En EspaŅol

Q. Who is Mr. Smarty Plants?

A: There are those who suspect Wildflower Center volunteers are the culpable and capable culprits. Yet, others think staff members play some, albeit small, role. You can torture us with your plant questions, but we will never reveal the Green Guru's secret identity.

Help us grow by giving to the Plant Database Fund or by becoming a member

Did you know you can access the Native Plant Information Network with your web-enabled smartphone?


Ask Mr. Smarty Plants

Ask Mr. Smarty Plants is a free service provided by the staff and volunteers at the Lady Bird Johnson Wildflower Center.

Search Smarty Plants
See a list of all Smarty Plants questions
Can't find the answer in our existing FAQs, submit a question to Mr. Smarty Plants.
Need help with plant identification, visit the plant identification page.
rate this answer
Not Yet Rated

Sunday - September 07, 2008

From: Kingsbury, TX
Region: Southwest
Topic: Wildflowers
Title: Genetically altered bluebonnets?
Answered by: Damon Waitt


I am trying to locate where I can purchase what I consider real bluebonnets not the genetic altered ones. The ones I am talking about are completely blue without the white tip on top. Do you have any idea where they can be purchased?


If you find bluebonnets that are completely blue without a white tip on top, those would be the ones that are genetically altered. The white tip is a natural part of the inflorescence development. If you look closely at the picture below you will see that the white tip is made up of immature flowers. As the tip grows upward these green and white buds will develop into flowers with blue pigmentation. The white face on the banner petal of the flowers midway up the inflorescence is also naturally occurring. Notice that it turns red as the flower ages as indicated by the flowers at the bottom of the inflorescence. You are basically going back in time as you work your way from the tip to the bottom of the flowering stalk.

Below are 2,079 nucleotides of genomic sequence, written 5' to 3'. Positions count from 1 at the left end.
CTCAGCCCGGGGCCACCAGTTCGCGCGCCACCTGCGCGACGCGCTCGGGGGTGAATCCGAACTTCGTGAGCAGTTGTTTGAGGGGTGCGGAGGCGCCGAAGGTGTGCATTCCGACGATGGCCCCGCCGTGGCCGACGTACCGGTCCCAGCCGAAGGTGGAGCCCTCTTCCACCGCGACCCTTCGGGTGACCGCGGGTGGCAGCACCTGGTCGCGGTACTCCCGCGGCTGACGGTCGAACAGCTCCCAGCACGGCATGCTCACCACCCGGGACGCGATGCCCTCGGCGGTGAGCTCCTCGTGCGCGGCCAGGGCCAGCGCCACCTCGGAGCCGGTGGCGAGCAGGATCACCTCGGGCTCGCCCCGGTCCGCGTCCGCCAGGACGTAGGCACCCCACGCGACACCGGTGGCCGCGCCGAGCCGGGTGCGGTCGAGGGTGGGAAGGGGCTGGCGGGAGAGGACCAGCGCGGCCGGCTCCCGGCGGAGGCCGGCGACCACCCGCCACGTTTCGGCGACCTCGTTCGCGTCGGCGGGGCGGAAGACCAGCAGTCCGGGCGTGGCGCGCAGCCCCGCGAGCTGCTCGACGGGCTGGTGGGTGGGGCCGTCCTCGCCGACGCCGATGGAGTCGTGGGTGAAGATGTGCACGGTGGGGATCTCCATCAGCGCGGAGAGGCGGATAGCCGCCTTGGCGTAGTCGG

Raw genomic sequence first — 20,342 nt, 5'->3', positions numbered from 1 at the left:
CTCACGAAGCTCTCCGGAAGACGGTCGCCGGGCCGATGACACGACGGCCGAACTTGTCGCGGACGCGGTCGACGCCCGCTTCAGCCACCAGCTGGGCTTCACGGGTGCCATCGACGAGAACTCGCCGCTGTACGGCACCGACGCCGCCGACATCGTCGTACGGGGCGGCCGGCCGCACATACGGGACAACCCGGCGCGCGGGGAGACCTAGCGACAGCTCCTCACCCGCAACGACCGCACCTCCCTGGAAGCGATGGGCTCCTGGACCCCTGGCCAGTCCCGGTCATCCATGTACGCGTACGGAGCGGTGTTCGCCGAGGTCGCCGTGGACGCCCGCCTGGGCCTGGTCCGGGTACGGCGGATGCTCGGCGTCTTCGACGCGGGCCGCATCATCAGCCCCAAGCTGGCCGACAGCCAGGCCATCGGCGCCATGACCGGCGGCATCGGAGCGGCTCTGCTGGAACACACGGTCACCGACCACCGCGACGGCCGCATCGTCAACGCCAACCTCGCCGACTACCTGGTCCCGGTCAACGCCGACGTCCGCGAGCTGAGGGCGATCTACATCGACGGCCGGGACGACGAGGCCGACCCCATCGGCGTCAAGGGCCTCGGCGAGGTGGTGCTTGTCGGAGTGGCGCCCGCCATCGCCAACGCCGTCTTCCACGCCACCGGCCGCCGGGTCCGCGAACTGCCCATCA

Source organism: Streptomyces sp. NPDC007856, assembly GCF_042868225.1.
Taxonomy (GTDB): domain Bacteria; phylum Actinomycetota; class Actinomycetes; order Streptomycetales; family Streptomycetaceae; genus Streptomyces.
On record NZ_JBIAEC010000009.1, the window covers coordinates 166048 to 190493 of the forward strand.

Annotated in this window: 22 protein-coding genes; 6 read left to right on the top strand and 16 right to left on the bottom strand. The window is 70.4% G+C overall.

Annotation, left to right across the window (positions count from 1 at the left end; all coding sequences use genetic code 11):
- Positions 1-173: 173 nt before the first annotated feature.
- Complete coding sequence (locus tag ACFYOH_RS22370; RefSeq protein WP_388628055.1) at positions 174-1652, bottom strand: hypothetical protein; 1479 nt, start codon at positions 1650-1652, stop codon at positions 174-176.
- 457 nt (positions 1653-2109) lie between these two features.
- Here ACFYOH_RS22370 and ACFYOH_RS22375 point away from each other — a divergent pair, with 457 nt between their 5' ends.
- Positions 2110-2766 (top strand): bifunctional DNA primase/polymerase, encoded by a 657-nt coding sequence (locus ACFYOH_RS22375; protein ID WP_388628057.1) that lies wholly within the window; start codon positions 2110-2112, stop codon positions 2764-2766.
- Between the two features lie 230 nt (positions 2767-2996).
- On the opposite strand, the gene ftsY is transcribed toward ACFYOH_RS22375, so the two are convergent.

Lupinus texensis



More Wildflowers Questions

Native plants growing between Eagle Pass and Del Rio, TX
October 25, 2005 - I have just bought an acre near Quemado, Texas. That's about halfway between Eagle Pass and Del Rio. I'd like to know what the native plants for this area are, especially colorful flowers for the ...
view the full question and answer

Smarty Plants wildflower gardens
January 08, 2004 - I want to plant a wildflower garden but I live in NC And I want My garden to be in bloom all year what types of wildflowers will stay in bloom all year and do I have to import them?
view the full question and answer

Wildflowers for September wedding from Licking MO
June 02, 2013 - Dear Mr. Smarty Plants, I am getting married this September in Licking Missouri back in the woods on my dads land. I would like to have wildflowers for the bouquets and reception decor. Can I get some...
view the full question and answer

School Rain Garden in Iowa
January 08, 2013 - Could you recommend plants for a rain garden to be installed on a middle school campus in the Council Bluffs Iowa area???? Many thanks!
view the full question and answer

Native plants of Taos and Los Alamos NM from Houston
April 07, 2012 - Hi, Mr. Smarty Plants, can you recommend a guidebook for the native plants of the Taos/Los Alamos region? (I'm most interested in forbs.) I'll be headed there in May--is there anything I should es...
view the full question and answer

Support the Wildflower Center by Donating Online or Becoming a Member today.
© 2015 Lady Bird Johnson Wildflower Center